Global Head, Citi Private Bank
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Well-grounded optimism and focusing upon factors within our control are integral to strengthen our resilience and enable us to thrive amid adversity.
Seventy-five years ago today, peace and liberty were finally restored in Europe after the most devastating conflict in the history of mankind. Alas, we cannot honor the veterans and the dead with the originally planned ceremonies and parades. We can, however, recall their sacrifice with profound gratitude and look ahead to the day when we can belatedly mark this auspicious anniversary in the traditional manner. There are surely few more appropriate words for today than this powerful verse from the commemorative poem “For the Fallen”:
They shall grow not old, as we that are left grow old;
Age shall not weary them, nor the years condemn.
At the going down of the sun and in the morning
We will remember them
Could the tide be turning in our present struggle against COVID-19? In many nations, we are witnessing a further slowing of growth in newly reported cases. This includes the US, still the epicenter of the global pandemic. At the same time, tracking and testing efforts are ramping up. Two separate early-stage antibody development studies in Israel and the Netherlands have this week revealed promising results. Such progress could enable the further gradual easing of restrictions. In recent days, Italy’s restaurants have reopened their doors for takeaway service, while more than 85 million Chinese have been able to enjoy domestic tourism. Germany is poised to restart much of its economy, including resuming professional soccer games, albeit in empty stadiums. The tide may indeed be turning for the better.
Of course, the tide is unlikely to retreat anything like as rapidly as it came in. We will be challenged by setbacks and renewed restrictions along the way. For now, working from home may remain a reality for many of us. Indeed, it may become a permanent feature of our professional lives after the pandemic ends. However, there is a world of difference between having the freedom to work from home and being made to do so. Close domestic confinement is placing an enormous strain on people’s spirits, compounding health and business worries. Coping with anxiety has become the hidden battle in our struggle against COVID-19.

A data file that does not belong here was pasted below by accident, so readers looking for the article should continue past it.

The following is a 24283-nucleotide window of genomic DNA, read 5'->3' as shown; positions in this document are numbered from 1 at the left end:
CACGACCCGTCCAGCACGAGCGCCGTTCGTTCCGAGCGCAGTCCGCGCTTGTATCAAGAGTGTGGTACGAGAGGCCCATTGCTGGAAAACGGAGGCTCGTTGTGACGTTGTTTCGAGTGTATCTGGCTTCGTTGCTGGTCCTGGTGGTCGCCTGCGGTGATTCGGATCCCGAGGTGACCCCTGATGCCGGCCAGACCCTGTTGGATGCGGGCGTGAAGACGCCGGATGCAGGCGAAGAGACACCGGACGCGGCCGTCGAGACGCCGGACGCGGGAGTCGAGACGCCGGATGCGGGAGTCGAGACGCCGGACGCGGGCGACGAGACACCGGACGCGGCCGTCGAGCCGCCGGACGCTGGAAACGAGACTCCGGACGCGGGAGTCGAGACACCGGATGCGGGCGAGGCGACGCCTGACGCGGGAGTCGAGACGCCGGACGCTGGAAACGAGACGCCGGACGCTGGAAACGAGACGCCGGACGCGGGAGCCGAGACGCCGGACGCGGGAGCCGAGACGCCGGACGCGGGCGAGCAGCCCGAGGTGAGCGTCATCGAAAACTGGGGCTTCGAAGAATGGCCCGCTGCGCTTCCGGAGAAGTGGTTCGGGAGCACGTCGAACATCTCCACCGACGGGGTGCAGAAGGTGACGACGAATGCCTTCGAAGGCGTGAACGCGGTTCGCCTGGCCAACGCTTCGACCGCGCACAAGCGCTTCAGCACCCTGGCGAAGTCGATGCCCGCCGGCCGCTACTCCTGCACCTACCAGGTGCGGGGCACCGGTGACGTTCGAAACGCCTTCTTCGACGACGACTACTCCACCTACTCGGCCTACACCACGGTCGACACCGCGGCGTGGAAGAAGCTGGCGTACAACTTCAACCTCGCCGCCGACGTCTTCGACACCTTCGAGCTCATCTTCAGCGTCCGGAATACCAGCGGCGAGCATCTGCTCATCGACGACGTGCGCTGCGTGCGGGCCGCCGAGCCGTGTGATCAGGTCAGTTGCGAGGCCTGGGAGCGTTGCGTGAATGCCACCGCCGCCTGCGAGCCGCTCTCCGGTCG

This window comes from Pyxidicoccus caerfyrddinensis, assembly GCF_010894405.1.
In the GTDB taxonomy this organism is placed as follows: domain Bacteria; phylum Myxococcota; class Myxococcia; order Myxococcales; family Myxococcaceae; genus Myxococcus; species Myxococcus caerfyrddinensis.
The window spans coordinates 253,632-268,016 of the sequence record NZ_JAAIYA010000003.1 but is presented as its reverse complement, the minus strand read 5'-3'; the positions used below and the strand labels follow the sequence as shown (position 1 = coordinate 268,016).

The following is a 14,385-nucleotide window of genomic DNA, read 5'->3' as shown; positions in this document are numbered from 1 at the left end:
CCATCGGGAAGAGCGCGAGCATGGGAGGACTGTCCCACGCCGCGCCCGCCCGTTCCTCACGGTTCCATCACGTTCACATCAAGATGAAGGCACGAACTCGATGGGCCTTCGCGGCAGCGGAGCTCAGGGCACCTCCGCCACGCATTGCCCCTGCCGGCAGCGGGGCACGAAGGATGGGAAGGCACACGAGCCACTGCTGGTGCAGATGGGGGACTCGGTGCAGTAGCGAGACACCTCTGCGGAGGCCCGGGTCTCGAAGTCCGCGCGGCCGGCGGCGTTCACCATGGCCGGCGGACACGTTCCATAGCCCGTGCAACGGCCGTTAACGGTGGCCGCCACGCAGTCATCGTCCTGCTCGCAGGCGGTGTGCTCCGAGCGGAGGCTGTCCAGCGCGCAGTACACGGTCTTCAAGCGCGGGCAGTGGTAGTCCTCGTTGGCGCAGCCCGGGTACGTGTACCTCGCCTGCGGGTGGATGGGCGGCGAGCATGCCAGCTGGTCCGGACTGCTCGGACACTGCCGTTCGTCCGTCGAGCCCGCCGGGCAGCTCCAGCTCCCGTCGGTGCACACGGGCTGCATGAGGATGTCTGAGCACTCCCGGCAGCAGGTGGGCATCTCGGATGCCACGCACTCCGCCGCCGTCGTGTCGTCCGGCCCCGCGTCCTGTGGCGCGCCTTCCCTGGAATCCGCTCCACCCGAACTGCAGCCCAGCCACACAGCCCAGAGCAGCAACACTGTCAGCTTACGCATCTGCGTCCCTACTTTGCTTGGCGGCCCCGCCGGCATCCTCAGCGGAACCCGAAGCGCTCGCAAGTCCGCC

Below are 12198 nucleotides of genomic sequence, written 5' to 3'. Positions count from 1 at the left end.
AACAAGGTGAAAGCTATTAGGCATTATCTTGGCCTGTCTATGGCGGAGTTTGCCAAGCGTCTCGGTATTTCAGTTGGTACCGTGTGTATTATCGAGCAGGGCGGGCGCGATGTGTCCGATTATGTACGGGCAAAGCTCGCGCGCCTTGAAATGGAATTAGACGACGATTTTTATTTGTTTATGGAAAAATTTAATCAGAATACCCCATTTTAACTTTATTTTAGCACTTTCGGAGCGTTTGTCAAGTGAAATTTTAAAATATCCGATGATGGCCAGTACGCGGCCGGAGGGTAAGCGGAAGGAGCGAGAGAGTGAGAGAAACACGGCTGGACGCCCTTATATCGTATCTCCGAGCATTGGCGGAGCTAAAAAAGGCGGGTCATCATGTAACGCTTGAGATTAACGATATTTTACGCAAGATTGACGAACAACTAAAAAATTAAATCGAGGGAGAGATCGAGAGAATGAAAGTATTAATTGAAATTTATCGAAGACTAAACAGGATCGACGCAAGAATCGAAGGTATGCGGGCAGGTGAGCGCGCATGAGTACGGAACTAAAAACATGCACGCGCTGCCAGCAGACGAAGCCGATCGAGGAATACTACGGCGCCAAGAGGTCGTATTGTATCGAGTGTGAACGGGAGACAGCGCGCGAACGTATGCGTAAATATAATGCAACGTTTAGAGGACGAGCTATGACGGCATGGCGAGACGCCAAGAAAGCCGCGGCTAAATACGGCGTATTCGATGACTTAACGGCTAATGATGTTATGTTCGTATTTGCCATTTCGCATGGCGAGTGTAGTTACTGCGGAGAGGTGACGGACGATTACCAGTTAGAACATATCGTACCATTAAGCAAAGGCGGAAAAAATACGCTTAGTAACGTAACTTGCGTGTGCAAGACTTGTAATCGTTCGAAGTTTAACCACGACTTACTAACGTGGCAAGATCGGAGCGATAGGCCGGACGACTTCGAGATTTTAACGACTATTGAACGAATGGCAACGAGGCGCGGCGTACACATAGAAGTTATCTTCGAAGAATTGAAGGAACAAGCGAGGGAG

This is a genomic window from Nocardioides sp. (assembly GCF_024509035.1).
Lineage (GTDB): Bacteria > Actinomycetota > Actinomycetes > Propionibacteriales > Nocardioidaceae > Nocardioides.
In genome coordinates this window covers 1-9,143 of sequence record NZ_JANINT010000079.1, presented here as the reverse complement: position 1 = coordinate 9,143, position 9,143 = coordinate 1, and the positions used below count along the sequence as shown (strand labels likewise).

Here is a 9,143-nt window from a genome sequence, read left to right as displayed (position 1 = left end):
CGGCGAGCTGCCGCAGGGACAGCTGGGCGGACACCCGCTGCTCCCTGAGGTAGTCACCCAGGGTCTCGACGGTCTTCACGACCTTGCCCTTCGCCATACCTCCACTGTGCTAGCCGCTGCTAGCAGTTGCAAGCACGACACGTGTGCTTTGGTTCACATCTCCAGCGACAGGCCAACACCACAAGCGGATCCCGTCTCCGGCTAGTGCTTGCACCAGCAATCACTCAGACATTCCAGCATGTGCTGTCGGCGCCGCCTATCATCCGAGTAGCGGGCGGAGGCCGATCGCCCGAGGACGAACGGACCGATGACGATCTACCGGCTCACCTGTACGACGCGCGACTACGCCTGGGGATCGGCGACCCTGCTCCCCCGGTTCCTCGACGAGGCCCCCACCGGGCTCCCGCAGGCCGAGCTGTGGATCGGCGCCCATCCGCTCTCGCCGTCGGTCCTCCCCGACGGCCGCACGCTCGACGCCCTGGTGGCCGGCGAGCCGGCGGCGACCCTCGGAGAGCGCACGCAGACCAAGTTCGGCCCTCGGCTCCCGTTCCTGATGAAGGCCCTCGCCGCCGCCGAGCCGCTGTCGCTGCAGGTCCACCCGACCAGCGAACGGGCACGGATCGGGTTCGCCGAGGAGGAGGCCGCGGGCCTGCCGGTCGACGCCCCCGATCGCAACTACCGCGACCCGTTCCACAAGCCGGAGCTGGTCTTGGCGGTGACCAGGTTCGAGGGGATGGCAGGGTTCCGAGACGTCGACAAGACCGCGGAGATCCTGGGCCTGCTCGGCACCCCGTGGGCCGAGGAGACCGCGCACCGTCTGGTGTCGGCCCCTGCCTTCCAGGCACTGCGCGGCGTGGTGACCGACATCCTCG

I therefore wanted to share with you some timely insights from Dr Martyn Newman, a clinical and corporate psychologist. Some of you will know Martyn from his appearances at our Empowering Leaders program, the client event we hold at Cambridge University to help tomorrow’s family business leaders develop vital personal characteristics including emotional intelligence. In this short video, Martyn outlines some key emotional skills that we can work on so as to strengthen our resilience and enable us to thrive amid adversity.
Well-grounded optimism and focusing upon factors within our control are integral to the approach that Martyn recommends. In our view, this should always begin with a thorough analysis of the situation. That is what David Bailin and Steven Wieting provide in their latest weekly report, which addresses the partial economic recovery they expect to get underway in the third quarter of this year. They also stress positive actions that you should consider taking right now in your portfolios.
With our thoughts increasingly focused upon rebuilding after COVID-19, I was reminded this week of our Global Citizen film profiling the transformational philanthropic work of Andreas Dracopoulos and the Stavros Niarchos Foundation. To date, this life-changing organization has committed more than $3bn in grants to good causes globally. That includes the remarkable gift to the Greek nation of the Stavros Niarchos Foundation Cultural Center – featured in our film – as well as pandemic relief initiatives today. The Foundation’s approach to solving deep-seated problems worldwide – especially its emphasis on public-private collaboration – provides much-needed inspiration as we look to the future.
As we enter the weekend, I am pleased to offer you the last in our series of musical interludes. The beginning of Haydn’s Sixth Symphony, “Le Matin” describes a sunrise by way of an ascending theme over sustained chords. It is full of positive energy and celebrates everything that is good and sweet in life. Please do enjoy this magnificent performance from the world-class Philharmonia Orchestra, with whom Citi has proudly partnered to bring you this series. Moreover, I very much hope you will take the chance to hear them live in concert, once we have decisively turned the tide.